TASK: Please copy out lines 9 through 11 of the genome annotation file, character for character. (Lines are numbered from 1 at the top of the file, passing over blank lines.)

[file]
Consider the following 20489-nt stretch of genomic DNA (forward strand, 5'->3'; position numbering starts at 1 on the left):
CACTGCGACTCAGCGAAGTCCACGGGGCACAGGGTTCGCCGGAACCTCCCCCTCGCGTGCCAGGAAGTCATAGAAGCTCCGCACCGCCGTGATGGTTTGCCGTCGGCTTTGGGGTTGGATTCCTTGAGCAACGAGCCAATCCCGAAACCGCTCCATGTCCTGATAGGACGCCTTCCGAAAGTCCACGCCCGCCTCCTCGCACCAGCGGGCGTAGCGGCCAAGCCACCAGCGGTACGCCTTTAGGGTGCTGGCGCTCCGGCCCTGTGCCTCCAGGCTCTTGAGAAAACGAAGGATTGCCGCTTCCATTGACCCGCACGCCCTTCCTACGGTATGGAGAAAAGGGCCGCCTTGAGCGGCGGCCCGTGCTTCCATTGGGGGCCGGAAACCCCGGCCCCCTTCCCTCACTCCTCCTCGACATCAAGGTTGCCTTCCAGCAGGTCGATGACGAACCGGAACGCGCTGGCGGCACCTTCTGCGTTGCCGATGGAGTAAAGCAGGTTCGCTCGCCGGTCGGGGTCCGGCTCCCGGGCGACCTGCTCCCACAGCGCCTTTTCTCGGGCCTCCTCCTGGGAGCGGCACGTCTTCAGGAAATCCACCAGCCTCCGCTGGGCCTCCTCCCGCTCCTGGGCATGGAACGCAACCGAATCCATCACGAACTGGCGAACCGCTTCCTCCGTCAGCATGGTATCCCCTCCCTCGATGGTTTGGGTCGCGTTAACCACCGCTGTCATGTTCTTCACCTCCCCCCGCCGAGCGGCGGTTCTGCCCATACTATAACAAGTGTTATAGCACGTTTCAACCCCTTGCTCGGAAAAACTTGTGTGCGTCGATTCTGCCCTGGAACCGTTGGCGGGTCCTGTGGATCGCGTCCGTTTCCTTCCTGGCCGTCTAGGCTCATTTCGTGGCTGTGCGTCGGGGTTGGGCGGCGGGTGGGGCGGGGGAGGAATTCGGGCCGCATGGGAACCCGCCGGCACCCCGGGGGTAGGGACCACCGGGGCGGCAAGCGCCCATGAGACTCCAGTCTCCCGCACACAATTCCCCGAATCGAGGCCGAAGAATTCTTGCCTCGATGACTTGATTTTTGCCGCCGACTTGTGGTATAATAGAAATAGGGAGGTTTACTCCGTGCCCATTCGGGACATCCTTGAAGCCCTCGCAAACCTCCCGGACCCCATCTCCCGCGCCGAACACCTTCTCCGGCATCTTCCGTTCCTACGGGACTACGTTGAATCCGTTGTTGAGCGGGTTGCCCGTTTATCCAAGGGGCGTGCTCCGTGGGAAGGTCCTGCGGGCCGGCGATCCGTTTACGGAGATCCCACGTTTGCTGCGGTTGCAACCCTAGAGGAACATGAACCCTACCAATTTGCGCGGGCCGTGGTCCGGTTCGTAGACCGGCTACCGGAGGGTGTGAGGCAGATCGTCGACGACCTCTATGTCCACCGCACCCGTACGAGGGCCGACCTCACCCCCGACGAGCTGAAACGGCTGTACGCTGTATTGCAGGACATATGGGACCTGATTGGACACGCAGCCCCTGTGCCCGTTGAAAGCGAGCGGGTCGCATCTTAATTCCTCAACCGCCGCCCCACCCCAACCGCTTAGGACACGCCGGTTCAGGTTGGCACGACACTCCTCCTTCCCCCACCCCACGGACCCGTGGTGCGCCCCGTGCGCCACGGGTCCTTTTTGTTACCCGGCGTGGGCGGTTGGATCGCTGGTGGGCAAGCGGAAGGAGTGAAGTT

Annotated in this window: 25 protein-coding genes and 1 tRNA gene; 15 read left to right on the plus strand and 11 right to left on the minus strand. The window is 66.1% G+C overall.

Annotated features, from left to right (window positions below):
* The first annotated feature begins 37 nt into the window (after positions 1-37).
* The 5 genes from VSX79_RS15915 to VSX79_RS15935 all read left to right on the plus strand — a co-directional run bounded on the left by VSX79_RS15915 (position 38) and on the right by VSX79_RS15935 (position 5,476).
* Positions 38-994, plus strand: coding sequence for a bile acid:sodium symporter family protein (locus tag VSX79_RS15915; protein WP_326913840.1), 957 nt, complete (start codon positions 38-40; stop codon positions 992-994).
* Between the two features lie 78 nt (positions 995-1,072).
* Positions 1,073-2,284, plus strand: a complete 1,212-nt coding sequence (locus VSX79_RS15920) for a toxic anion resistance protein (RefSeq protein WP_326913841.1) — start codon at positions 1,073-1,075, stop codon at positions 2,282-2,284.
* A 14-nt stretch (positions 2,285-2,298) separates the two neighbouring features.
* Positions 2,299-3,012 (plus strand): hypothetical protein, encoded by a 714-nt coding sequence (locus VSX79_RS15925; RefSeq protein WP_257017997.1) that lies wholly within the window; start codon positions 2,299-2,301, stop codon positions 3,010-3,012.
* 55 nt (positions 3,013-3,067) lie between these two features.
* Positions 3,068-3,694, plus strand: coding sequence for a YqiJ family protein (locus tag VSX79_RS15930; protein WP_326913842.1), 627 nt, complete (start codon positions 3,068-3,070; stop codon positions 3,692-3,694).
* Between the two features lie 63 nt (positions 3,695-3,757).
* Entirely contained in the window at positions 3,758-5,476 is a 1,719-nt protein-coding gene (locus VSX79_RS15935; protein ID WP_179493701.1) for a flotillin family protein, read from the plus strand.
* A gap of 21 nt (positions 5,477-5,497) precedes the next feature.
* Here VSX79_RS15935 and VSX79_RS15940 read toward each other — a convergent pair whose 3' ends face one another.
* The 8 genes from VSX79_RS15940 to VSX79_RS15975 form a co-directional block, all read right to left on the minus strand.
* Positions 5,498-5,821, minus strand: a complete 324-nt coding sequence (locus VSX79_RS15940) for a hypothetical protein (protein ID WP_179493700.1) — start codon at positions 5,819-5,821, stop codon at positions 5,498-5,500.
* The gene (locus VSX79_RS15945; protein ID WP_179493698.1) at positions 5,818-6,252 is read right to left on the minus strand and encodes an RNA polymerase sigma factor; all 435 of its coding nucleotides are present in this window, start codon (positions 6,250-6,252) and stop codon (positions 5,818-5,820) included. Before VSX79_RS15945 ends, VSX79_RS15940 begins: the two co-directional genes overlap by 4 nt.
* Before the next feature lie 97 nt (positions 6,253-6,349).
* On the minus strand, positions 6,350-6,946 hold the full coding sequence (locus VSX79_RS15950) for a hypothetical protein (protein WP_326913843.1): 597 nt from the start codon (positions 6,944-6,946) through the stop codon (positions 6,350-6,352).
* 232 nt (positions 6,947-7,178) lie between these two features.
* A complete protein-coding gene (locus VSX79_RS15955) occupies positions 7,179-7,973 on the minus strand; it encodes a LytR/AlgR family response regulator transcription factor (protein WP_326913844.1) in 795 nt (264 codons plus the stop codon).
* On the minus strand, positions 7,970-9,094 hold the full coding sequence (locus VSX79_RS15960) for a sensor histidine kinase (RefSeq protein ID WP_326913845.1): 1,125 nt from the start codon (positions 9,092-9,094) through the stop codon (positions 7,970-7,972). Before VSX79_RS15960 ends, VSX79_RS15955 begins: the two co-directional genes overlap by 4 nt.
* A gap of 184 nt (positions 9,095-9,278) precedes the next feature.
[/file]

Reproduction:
* Positions 1,073-2,284, plus strand: a complete 1,212-nt coding sequence (locus VSX79_RS15920) for a toxic anion resistance protein (RefSeq protein WP_326913841.1) — start codon at positions 1,073-1,075, stop codon at positions 2,282-2,284.
* A 14-nt stretch (positions 2,285-2,298) separates the two neighbouring features.
* Positions 2,299-3,012 (plus strand): hypothetical protein, encoded by a 714-nt coding sequence (locus VSX79_RS15925; RefSeq protein WP_257017997.1) that lies wholly within the window; start codon positions 2,299-2,301, stop codon positions 3,010-3,012.